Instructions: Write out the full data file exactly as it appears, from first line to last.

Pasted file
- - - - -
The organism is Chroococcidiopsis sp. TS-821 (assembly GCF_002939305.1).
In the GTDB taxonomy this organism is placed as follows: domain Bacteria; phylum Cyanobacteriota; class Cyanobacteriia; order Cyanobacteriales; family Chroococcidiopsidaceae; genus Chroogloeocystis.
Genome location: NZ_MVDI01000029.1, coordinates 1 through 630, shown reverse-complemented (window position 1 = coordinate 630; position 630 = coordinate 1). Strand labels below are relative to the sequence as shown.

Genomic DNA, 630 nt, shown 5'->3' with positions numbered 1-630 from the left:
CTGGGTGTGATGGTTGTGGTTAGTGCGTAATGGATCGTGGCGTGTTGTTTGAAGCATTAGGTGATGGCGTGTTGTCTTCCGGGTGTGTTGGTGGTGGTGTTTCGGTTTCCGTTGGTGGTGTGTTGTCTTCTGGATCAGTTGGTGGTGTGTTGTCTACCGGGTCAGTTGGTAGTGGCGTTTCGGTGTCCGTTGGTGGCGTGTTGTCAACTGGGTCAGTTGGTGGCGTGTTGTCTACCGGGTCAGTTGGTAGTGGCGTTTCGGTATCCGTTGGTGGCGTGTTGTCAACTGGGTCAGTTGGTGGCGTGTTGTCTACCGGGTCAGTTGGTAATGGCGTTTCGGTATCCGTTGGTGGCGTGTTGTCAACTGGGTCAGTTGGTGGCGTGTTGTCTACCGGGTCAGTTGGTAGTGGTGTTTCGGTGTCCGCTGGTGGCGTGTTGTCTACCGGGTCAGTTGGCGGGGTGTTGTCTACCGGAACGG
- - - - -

The organism is Chroococcidiopsis sp. TS-821 (assembly GCF_002939305.1).
In the GTDB taxonomy this organism is placed as follows: domain Bacteria; phylum Cyanobacteriota; class Cyanobacteriia; order Cyanobacteriales; family Chroococcidiopsidaceae; genus Chroogloeocystis.
Genome location: NZ_MVDI01000029.1, coordinates 1 through 630, shown reverse-complemented (window position 1 = coordinate 630; position 630 = coordinate 1). Strand labels below are relative to the sequence as shown.

Genomic DNA, 630 nt, shown 5'->3' with positions numbered 1-630 from the left:
CTGGGTGTGATGGTTGTGGTTAGTGCGTAATGGATCGTGGCGTGTTGTTTGAAGCATTAGGTGATGGCGTGTTGTCTTCCGGGTGTGTTGGTGGTGGTGTTTCGGTTTCCGTTGGTGGTGTGTTGTCTTCTGGATCAGTTGGTGGTGTGTTGTCTACCGGGTCAGTTGGTAGTGGCGTTTCGGTGTCCGTTGGTGGCGTGTTGTCAACTGGGTCAGTTGGTGGCGTGTTGTCTACCGGGTCAGTTGGTAGTGGCGTTTCGGTATCCGTTGGTGGCGTGTTGTCAACTGGGTCAGTTGGTGGCGTGTTGTCTACCGGGTCAGTTGGTAATGGCGTTTCGGTATCCGTTGGTGGCGTGTTGTCAACTGGGTCAGTTGGTGGCGTGTTGTCTACCGGGTCAGTTGGTAGTGGTGTTTCGGTGTCCGCTGGTGGCGTGTTGTCTACCGGGTCAGTTGGCGGGGTGTTGTCTACCGGAACGG